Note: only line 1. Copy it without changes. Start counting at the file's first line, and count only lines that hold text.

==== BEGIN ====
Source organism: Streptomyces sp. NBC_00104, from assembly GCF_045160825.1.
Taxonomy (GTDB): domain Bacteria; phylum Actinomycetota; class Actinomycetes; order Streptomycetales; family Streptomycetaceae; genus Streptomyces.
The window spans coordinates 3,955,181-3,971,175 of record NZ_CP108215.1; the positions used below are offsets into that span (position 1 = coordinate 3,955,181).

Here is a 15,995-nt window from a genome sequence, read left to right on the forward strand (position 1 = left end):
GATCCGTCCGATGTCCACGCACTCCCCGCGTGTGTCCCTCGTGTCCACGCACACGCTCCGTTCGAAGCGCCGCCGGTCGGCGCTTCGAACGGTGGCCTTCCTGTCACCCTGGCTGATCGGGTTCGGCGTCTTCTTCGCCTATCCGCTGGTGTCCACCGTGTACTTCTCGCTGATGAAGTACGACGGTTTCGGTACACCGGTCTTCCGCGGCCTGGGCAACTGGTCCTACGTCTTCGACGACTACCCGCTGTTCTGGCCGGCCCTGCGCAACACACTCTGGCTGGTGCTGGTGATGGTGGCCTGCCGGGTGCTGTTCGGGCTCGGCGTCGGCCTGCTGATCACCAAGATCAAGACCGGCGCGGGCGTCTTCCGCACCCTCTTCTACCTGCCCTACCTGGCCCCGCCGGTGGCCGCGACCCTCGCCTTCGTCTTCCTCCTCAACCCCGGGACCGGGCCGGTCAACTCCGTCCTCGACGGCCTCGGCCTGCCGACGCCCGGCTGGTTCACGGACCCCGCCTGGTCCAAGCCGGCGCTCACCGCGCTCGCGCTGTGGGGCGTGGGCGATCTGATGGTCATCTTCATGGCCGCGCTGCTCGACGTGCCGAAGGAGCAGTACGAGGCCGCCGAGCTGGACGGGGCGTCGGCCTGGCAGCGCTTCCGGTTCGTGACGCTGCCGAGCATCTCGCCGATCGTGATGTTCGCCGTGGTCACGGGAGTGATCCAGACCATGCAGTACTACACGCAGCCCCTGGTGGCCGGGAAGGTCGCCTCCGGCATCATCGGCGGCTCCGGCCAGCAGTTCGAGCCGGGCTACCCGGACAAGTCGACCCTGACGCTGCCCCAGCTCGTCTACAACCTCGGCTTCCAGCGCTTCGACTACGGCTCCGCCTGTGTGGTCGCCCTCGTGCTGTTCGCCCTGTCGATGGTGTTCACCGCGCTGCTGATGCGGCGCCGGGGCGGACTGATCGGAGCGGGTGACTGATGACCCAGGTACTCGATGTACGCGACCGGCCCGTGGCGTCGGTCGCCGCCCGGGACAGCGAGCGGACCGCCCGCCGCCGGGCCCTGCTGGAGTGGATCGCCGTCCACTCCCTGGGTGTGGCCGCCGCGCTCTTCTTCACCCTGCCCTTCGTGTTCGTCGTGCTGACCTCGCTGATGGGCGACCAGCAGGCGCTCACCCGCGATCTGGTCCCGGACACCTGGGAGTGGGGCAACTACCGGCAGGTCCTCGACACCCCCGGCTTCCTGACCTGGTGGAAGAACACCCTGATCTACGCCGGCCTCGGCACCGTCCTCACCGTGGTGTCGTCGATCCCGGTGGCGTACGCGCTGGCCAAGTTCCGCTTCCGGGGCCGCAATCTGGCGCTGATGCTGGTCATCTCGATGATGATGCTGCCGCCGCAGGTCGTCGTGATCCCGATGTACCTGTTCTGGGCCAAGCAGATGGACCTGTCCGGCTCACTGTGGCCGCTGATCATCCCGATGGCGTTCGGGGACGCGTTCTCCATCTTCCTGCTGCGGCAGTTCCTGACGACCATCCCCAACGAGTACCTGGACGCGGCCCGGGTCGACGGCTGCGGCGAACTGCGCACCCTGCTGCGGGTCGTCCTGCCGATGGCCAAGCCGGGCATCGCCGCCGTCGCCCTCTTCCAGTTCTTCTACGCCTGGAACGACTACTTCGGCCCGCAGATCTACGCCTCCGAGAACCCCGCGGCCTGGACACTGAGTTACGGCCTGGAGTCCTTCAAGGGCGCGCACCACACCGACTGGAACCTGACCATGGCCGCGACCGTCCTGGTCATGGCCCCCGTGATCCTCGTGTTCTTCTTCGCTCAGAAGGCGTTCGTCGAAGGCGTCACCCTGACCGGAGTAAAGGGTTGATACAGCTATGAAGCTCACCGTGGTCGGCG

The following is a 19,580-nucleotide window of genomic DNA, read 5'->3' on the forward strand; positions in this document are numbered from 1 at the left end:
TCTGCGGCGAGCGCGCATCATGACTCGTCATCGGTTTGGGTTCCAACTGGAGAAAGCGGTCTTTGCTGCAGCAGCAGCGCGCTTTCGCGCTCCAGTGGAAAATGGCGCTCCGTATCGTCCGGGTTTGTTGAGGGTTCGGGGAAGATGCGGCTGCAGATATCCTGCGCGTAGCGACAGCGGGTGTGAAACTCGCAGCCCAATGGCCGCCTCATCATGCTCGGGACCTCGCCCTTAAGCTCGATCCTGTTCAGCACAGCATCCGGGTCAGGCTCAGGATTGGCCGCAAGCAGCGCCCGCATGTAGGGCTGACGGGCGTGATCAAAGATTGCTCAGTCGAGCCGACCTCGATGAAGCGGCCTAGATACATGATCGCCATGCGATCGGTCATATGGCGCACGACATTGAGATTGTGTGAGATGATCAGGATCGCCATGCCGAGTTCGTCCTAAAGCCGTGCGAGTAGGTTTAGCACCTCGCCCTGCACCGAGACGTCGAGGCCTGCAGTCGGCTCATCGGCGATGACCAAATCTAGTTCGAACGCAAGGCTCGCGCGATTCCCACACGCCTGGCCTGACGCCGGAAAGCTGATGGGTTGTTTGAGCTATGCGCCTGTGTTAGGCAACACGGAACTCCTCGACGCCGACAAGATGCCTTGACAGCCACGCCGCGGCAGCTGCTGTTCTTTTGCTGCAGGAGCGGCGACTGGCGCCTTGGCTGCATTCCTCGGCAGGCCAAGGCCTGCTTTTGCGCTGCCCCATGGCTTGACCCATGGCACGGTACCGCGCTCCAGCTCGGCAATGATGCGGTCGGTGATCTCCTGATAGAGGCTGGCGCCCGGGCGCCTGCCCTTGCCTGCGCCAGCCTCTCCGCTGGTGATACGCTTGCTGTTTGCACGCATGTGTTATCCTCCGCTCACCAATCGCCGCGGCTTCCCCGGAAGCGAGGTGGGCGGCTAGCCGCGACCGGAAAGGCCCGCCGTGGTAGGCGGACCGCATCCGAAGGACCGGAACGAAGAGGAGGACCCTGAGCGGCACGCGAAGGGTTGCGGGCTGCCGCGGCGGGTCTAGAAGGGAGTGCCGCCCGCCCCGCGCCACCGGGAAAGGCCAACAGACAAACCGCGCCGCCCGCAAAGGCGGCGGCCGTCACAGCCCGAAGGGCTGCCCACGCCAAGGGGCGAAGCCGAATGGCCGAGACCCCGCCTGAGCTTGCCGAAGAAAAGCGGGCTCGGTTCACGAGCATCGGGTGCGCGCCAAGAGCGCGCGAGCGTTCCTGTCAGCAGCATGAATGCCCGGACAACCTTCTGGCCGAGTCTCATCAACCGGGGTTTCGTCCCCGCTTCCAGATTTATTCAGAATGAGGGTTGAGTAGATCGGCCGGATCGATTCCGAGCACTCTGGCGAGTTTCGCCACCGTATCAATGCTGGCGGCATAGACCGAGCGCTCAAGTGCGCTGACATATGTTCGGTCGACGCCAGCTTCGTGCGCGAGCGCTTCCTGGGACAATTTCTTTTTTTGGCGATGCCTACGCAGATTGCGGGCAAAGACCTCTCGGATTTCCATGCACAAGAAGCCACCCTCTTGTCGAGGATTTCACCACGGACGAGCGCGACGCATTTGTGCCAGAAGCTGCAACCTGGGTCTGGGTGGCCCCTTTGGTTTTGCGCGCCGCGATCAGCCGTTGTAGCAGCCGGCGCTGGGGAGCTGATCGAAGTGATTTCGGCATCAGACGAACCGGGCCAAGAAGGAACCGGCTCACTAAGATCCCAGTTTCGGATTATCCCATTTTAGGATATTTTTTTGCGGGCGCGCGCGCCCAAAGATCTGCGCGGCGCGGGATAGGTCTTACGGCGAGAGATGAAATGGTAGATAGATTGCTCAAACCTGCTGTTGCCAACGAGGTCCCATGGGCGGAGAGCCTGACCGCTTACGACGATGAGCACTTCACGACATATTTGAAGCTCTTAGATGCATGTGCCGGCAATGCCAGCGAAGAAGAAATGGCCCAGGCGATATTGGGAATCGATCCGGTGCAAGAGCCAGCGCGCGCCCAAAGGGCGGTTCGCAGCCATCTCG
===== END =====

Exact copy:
Source organism: Streptomyces sp. NBC_00104, from assembly GCF_045160825.1.